I've read two of Greenwald's previous books (How Would a Patriot Act, With Liberty and Justice for Some) before he became famous for his connection toI've read two of Greenwald's previous books (How Would a Patriot Act, With Liberty and Justice for Some) before he became famous for his connection to Edward Snowden. So, I was acquainted with both his views and his writing ability. [As an aside, I found Greenwald's book about the American justice system particularly instructive as it laid bare the mistaken but commonly held belief that the US is a nation of laws and not men.]
With that said, I gave Greenwald's latest book 5 stars not for the writing and the book itself since I have a few criticisms about it. I gave the book the highest rating possible due to the importance of the message and the role that Snowden (almost a secondary character in Greenwald's narrative) and Greenwald himself played in revealing the sheer size and scope of NSA spying on just about everyone under the sun if he or she has an electronic footprint of any kind.
Let me get my complaints (relatively minor complaints in the scheme of things) out of the way since most of it has to do with the structure of the book.
First of all, there's no index which makes referencing parts of the book later on more difficult. The book could have also benefited from the inclusion of at least one appendix, including a glossary of terms to include all the myriad acronyms. A graph of a timeline of court rulings and gov't actions would also have been helpful.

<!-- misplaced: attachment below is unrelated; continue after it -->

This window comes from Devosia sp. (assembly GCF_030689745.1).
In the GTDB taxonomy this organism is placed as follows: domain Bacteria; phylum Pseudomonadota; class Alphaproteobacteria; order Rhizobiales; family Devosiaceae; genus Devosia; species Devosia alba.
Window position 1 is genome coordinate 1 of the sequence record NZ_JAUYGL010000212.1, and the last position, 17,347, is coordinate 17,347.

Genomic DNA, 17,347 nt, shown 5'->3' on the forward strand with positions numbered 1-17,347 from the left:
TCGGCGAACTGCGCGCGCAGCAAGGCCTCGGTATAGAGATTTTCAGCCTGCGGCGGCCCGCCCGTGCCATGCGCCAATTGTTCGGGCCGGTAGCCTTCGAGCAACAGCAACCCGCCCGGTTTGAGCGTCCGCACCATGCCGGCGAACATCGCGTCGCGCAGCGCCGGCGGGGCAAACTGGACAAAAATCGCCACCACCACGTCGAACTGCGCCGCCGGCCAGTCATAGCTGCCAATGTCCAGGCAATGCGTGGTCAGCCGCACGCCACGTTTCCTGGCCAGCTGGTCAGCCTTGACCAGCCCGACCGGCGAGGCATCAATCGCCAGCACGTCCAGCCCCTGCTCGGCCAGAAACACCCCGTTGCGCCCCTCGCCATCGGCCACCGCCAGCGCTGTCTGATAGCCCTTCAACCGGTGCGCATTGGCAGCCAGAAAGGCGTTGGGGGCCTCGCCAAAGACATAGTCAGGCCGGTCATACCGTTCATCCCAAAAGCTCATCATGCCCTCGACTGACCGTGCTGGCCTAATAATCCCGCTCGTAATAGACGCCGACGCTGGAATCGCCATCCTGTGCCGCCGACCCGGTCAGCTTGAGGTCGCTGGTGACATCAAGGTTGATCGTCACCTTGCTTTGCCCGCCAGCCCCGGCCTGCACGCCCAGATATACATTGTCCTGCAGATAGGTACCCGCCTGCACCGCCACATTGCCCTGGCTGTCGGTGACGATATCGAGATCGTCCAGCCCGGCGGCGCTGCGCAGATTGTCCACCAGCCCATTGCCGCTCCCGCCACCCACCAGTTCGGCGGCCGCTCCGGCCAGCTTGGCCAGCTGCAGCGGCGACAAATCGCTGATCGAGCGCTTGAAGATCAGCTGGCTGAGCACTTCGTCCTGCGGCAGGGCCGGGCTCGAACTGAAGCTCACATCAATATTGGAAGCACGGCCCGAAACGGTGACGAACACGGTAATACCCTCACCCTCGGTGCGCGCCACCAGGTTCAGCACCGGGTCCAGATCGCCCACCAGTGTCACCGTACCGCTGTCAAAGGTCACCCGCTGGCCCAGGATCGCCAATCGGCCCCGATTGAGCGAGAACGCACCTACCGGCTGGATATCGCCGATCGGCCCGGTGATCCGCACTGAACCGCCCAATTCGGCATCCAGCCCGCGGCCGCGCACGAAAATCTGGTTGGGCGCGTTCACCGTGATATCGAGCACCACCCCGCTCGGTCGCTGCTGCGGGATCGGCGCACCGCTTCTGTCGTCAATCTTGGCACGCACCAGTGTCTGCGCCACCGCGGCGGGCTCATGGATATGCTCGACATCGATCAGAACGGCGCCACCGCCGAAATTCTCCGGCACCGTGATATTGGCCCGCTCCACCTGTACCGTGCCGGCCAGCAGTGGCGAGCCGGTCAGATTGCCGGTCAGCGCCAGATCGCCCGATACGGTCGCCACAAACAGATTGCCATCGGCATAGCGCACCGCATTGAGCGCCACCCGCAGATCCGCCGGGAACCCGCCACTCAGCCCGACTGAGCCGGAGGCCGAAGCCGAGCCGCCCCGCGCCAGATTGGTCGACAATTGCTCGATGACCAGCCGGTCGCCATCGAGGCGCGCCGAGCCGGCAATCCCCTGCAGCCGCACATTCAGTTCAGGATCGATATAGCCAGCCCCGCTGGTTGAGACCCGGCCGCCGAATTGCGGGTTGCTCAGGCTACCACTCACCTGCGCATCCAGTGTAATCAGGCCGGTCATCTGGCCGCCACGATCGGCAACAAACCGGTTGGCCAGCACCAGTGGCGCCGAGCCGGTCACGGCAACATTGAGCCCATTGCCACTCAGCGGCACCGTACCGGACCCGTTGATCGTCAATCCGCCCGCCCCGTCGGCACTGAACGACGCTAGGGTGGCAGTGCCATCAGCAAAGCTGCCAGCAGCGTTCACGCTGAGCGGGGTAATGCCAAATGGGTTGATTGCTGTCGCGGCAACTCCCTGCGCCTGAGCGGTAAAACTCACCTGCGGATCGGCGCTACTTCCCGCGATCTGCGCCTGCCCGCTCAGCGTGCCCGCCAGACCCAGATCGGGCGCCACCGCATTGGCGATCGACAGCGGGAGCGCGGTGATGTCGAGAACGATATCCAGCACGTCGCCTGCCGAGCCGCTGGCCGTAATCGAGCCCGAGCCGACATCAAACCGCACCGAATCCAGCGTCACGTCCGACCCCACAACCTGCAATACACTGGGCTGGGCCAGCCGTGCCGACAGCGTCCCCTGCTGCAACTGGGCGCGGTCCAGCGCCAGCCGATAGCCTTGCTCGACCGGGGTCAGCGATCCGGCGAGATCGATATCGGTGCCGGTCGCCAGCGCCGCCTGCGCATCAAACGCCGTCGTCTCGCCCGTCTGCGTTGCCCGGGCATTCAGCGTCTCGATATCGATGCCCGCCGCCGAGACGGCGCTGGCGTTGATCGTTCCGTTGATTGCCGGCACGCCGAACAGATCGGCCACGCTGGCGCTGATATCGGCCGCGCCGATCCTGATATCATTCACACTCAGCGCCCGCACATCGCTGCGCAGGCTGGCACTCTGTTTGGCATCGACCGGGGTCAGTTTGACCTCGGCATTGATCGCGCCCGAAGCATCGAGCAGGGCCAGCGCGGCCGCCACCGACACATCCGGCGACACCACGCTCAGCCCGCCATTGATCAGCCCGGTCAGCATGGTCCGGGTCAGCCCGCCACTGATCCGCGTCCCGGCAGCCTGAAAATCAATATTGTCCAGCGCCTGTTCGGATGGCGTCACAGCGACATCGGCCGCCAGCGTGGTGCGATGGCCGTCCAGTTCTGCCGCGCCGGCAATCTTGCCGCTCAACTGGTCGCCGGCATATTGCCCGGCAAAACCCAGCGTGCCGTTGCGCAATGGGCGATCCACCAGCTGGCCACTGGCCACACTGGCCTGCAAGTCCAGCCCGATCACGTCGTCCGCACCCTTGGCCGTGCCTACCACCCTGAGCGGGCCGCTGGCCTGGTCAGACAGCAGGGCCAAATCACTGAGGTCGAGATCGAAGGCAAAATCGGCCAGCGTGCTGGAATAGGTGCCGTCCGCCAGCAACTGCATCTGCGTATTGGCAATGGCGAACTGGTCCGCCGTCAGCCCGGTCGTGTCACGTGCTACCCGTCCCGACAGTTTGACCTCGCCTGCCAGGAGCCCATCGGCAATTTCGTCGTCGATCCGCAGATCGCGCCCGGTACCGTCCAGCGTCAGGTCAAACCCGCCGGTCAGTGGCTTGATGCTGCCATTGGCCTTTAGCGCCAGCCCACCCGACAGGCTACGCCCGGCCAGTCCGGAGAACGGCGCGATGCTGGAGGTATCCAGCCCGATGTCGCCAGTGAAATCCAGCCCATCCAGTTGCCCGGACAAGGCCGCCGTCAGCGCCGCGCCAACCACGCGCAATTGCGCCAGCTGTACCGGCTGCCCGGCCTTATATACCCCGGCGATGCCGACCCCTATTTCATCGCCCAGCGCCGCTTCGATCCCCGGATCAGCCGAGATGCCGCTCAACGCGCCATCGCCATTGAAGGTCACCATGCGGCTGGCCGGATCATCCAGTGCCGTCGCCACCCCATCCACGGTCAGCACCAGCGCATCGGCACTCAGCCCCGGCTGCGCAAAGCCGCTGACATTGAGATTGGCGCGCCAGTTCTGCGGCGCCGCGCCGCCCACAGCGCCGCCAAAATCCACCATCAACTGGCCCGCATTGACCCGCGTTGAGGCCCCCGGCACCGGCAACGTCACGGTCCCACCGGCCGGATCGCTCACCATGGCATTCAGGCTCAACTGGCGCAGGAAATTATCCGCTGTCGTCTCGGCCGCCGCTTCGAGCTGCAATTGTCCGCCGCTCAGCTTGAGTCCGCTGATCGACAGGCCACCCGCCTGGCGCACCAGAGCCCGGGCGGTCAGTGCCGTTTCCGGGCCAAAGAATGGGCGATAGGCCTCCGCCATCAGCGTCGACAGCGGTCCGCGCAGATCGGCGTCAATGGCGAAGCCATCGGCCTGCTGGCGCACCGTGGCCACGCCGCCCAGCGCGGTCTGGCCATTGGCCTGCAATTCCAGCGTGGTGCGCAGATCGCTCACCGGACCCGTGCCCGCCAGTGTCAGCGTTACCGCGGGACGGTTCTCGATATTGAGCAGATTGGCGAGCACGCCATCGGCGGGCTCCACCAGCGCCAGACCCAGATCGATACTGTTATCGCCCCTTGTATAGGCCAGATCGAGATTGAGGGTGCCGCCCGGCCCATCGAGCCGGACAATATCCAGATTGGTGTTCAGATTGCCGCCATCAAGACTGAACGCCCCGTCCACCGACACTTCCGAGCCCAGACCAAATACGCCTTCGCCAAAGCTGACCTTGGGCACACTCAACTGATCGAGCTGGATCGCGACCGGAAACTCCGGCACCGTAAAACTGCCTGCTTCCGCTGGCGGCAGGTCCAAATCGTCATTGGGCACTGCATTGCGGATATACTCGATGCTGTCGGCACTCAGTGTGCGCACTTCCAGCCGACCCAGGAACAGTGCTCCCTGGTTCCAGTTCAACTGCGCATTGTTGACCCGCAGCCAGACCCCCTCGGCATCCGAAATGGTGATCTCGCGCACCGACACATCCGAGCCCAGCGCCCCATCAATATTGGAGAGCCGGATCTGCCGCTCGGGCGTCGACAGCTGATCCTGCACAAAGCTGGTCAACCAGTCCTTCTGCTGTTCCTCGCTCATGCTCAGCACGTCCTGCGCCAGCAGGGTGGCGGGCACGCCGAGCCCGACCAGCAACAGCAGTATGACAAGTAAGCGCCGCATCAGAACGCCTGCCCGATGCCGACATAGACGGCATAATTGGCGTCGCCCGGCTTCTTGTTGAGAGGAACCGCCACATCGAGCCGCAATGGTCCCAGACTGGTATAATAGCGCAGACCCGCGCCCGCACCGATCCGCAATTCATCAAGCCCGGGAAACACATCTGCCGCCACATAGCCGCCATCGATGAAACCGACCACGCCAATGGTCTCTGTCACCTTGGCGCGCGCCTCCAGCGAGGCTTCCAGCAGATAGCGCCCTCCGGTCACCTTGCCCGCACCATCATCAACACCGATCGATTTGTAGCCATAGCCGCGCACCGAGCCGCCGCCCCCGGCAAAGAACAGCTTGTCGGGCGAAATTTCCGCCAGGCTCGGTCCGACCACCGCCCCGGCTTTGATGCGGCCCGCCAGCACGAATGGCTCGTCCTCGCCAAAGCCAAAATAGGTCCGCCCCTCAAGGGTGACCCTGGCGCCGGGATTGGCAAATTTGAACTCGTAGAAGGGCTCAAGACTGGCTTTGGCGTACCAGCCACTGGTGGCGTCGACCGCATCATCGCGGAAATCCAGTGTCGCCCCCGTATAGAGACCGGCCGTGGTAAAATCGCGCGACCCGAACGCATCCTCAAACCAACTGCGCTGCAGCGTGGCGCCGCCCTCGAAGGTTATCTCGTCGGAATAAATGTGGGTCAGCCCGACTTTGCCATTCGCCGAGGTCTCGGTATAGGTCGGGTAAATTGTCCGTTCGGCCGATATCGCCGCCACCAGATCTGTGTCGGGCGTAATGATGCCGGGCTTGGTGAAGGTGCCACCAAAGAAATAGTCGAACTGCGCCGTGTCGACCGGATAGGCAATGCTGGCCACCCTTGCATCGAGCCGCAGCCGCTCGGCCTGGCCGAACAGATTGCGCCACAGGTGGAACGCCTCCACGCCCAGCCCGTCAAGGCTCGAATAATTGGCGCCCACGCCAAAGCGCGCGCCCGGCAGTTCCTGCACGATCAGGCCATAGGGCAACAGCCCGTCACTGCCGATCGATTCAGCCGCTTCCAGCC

I also think it would have been beneficial to include a brief history of US gov't surveillance on American citizens going back to the early 1900s and the exact set of circumstances that ultimately led to the creation of the FISA court in the first place. Furthermore, I think that should have come at the front of the book so that the reader had a real grasp of past abuses prior to reading about our present day situation.
Now for the book as it's written:
The early part of the book reads like a recitation of inside baseball in the sense that we find out exactly how Greenwald got involved with Snowden from day one. In fact, as hard as it is to believe, it almost borders on the kind of boring stories one of your friends might tell you when they include more details than what you need in order to understand what happened. However, I get the impression that Greenwald did this, at least in part, to offer both the public and the gov't a personal defense of his role in Snowden's actions in an effort to minimize any smear campaign against Greenwald based on any false stories that got published and those subsequent assumptions of his role being taken for granted as true.